My first experience of Broadway was at the Lyceum, London UK. I had gone to see the Lion King with a group of reporters from Lagos and believe me the experience was next to none (click here to read the review) as it relates to Magic of the Musicals I had no idea what to expect but I was excited anyway, it was theatre, it was a musical and it was an independent holiday.
The private screening of the Magic of the Musical took place on Independence evening at the Ultima Studio in Lekki. At the nick of time, we got to the venue for the show which was to kick off at 7pm. While fate might have played a joke on us, my friends and I did our best to enjoy ourselves while we waited to get in and finally be seated. I was ushered into the grand box right above the stage and while I was thrilled about bagging one of the best seats in the house, I must say that that seat na wash (yes Uju I said it)! We couldn’t see the other side of the stage as the seats were not alleviated. There were 3 rolls, I sat on the 3rd one and once the people in the first roll arrived, that was the end of the show for me really, so note to organizers of the show, there is a need to fix that if you intend to use Ultima again.
While we waited took selfies and networked with other guests, the show officially kicked off at 8ish with a solo dance by a male ballerina and a few words from the host Jimi Sholanke, ever the story-teller, talking us through the beginning of the theater era in Nigeria. While I felt a deep appreciation for him and his words I just felt more should have been put into his presentation to bring it home to the audience especially the younger generation who had no idea what he was really talking about and been a historical presentation, digital imagery and pictures would have really gone a very long way.
Without much ado, the play kicked off with Musicals like Sound of Music, The Phantom of the Opera, Saro and a host of others. As I watched in awe searching for that thing that will spark an excitement in me and charge me to my bones, I believe I waited in vain for that to come. However with the mix of production gremlins, costumes that felt average and a microphones thatcut-off once in a while I struggled to find my delight.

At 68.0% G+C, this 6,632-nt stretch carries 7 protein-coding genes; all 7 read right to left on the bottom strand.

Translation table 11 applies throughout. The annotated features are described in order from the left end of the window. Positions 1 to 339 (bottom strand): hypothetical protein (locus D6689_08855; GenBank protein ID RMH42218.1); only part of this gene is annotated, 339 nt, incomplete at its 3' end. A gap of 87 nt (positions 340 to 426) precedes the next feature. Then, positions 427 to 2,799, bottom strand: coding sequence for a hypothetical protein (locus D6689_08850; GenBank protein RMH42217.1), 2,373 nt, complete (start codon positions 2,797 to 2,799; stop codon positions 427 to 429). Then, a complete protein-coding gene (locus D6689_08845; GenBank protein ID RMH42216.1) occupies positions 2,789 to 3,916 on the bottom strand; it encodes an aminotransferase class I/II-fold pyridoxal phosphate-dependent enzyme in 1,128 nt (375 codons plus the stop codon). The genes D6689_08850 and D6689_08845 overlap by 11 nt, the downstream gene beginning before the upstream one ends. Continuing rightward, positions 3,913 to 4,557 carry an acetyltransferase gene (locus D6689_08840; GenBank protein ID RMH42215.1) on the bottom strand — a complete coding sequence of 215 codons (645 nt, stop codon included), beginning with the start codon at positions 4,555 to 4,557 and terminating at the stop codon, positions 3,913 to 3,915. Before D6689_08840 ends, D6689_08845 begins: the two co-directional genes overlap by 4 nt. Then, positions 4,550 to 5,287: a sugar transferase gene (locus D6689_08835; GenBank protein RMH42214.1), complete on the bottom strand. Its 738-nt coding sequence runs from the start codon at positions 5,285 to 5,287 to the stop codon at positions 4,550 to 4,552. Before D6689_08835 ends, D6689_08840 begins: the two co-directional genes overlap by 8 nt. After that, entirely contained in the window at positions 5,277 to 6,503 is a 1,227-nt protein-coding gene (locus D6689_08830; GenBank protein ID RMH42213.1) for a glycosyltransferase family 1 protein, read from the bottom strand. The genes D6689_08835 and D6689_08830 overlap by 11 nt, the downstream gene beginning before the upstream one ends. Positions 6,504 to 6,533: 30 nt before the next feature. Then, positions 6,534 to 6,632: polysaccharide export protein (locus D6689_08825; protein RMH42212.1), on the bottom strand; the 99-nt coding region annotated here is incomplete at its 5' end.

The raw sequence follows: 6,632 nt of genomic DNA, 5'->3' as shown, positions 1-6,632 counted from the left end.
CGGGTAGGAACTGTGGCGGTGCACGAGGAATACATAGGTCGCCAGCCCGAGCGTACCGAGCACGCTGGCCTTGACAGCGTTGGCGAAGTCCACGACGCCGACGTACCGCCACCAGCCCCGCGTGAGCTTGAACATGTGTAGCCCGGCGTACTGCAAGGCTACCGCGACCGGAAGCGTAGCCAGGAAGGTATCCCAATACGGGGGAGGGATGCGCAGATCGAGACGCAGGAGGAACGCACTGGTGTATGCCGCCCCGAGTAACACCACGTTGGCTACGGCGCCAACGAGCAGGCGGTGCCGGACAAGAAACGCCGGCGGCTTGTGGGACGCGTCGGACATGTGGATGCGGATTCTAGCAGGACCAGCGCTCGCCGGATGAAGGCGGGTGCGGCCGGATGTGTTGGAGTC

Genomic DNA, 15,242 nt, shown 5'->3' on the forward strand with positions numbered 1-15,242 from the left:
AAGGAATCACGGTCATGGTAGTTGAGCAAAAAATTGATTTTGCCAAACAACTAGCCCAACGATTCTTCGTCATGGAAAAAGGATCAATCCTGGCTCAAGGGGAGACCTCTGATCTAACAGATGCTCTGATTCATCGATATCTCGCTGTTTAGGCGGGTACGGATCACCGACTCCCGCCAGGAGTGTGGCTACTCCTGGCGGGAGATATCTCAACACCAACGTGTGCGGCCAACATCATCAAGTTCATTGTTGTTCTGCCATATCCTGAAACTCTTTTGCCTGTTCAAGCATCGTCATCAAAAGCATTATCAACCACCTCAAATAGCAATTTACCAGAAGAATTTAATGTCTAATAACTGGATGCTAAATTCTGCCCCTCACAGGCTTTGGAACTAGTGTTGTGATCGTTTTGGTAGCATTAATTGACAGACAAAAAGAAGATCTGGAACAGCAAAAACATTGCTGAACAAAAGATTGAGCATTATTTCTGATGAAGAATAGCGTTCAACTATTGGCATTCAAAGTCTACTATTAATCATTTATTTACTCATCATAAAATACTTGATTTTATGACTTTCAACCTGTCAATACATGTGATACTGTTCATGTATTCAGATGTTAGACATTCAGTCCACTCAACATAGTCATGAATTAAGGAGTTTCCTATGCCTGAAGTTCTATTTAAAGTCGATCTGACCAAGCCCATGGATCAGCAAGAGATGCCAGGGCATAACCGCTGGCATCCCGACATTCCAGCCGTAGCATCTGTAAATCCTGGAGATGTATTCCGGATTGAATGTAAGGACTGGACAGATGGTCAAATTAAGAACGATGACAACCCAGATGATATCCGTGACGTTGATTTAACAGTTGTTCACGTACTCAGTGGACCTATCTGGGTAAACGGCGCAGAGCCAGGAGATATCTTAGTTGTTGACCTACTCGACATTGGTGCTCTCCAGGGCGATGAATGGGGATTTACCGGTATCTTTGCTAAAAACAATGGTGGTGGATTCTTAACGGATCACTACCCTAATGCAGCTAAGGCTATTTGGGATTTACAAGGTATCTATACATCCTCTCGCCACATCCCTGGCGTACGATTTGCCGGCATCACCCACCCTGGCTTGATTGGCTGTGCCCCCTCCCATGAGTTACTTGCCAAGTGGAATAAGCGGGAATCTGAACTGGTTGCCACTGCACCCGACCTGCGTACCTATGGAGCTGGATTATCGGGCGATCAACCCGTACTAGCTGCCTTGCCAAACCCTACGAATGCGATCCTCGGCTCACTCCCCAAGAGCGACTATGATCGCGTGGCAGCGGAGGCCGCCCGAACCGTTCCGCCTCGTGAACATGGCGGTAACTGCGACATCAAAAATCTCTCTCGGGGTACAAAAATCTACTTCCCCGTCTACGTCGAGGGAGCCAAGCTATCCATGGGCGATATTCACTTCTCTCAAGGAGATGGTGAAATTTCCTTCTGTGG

The kids were a delight and their lines came to them naturally during the ‘Sound of Music’, not a fan of the Phantom musical, but where interest seem to wane, I thought costumes, stage usage and the characters singing/songs would boost it up, but I struggled once again with this. I was particularly sad at Saro, the scene chosen was the one that sent chills down my spine when I watched it last year so I felt let down when the characters didn’t pull their weight with this scene.
The memorable scenes for the night to me was Annie, Elvina Ibru brought her A game as well as the children, I particularly enjoyed Fela, it seems you can’t go wrong with our African vibe as the audience sang and clapped to the rhythm and the dancers were very energetic felt like I was watching the actual Egypt 80 in full effect. Lion King felt it was going somewhere until everything seemed like it was happening together; when Simba returned to pride rock, did he meet Nola and his mother and then begin to sing? I think they missed the plot there. Aladdin was the worst performance of the night! OMG, felt like everything started going wrong from the microphones to the lights to the stage usage (sigh)! Mary Poppins was energetic and fun; I remembered watching the movie and nostalgia flooded in with the performance of Supercalifragilisticexpialidocious! Couldn’t stay till the very end, due to time so I missed Chicago (Nooooooooo).
Come December, Magic of the Musical will be back in full swing, by that time I want to believe they will have checked all the gremlins that plagued them; from costumes, to lighting, props and microphones and possibly make it a Magic to remember!